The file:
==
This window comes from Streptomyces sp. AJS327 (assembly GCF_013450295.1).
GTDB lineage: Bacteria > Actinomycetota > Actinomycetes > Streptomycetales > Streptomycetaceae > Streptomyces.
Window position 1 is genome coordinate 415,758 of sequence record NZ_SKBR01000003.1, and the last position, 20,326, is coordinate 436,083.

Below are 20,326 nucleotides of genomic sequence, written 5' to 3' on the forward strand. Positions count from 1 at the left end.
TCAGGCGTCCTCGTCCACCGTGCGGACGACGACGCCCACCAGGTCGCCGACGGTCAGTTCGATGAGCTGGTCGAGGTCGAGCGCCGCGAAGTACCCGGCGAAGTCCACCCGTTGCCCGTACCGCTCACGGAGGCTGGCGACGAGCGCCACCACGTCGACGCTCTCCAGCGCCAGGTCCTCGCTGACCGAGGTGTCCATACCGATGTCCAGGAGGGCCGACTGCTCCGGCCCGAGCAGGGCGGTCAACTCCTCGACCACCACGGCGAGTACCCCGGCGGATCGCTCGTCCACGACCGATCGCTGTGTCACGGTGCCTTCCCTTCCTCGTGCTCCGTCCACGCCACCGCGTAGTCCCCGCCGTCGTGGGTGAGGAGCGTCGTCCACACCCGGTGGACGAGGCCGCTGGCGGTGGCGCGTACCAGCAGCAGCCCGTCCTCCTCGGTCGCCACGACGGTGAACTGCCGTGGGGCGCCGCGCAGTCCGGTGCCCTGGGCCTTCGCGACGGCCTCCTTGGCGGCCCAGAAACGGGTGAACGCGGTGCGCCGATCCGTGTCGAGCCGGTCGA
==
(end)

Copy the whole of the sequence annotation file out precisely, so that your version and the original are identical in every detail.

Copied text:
This window comes from Streptomyces sp. AJS327 (assembly GCF_013450295.1).
GTDB lineage: Bacteria > Actinomycetota > Actinomycetes > Streptomycetales > Streptomycetaceae > Streptomyces.
Window position 1 is genome coordinate 415,758 of sequence record NZ_SKBR01000003.1, and the last position, 20,326, is coordinate 436,083.

Below are 20,326 nucleotides of genomic sequence, written 5' to 3' on the forward strand. Positions count from 1 at the left end.
TCAGGCGTCCTCGTCCACCGTGCGGACGACGACGCCCACCAGGTCGCCGACGGTCAGTTCGATGAGCTGGTCGAGGTCGAGCGCCGCGAAGTACCCGGCGAAGTCCACCCGTTGCCCGTACCGCTCACGGAGGCTGGCGACGAGCGCCACCACGTCGACGCTCTCCAGCGCCAGGTCCTCGCTGACCGAGGTGTCCATACCGATGTCCAGGAGGGCCGACTGCTCCGGCCCGAGCAGGGCGGTCAACTCCTCGACCACCACGGCGAGTACCCCGGCGGATCGCTCGTCCACGACCGATCGCTGTGTCACGGTGCCTTCCCTTCCTCGTGCTCCGTCCACGCCACCGCGTAGTCCCCGCCGTCGTGGGTGAGGAGCGTCGTCCACACCCGGTGGACGAGGCCGCTGGCGGTGGCGCGTACCAGCAGCAGCCCGTCCTCCTCGGTCGCCACGACGGTGAACTGCCGTGGGGCGCCGCGCAGTCCGGTGCCCTGGGCCTTCGCGACGGCCTCCTTGGCGGCCCAGAAACGGGTGAACGCGGTGCGCCGATCCGTGTCGAGCCGGTCGA